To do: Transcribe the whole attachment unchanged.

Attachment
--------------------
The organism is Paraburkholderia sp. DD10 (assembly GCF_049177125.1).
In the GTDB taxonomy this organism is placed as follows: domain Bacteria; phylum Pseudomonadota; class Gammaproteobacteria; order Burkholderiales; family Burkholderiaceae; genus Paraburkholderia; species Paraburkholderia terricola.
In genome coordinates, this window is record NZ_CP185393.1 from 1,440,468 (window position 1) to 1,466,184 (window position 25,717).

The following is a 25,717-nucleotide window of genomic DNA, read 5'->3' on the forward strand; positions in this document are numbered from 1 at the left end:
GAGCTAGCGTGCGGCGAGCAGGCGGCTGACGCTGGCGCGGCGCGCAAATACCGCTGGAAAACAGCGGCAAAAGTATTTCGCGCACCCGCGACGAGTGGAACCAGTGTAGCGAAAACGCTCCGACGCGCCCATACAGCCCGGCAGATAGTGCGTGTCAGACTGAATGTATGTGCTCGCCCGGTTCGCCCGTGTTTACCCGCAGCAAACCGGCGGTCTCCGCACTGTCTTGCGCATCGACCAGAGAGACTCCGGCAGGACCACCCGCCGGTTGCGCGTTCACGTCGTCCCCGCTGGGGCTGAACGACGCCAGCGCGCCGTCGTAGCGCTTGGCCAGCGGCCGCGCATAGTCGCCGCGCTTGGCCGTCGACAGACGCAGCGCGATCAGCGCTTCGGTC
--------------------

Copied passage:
The organism is Paraburkholderia sp. DD10 (assembly GCF_049177125.1).
In the GTDB taxonomy this organism is placed as follows: domain Bacteria; phylum Pseudomonadota; class Gammaproteobacteria; order Burkholderiales; family Burkholderiaceae; genus Paraburkholderia; species Paraburkholderia terricola.
In genome coordinates, this window is record NZ_CP185393.1 from 1,440,468 (window position 1) to 1,466,184 (window position 25,717).

The following is a 25,717-nucleotide window of genomic DNA, read 5'->3' on the forward strand; positions in this document are numbered from 1 at the left end:
GAGCTAGCGTGCGGCGAGCAGGCGGCTGACGCTGGCGCGGCGCGCAAATACCGCTGGAAAACAGCGGCAAAAGTATTTCGCGCACCCGCGACGAGTGGAACCAGTGTAGCGAAAACGCTCCGACGCGCCCATACAGCCCGGCAGATAGTGCGTGTCAGACTGAATGTATGTGCTCGCCCGGTTCGCCCGTGTTTACCCGCAGCAAACCGGCGGTCTCCGCACTGTCTTGCGCATCGACCAGAGAGACTCCGGCAGGACCACCCGCCGGTTGCGCGTTCACGTCGTCCCCGCTGGGGCTGAACGACGCCAGCGCGCCGTCGTAGCGCTTGGCCAGCGGCCGCGCATAGTCGCCGCGCTTGGCCGTCGACAGACGCAGCGCGATCAGCGCTTCGGTC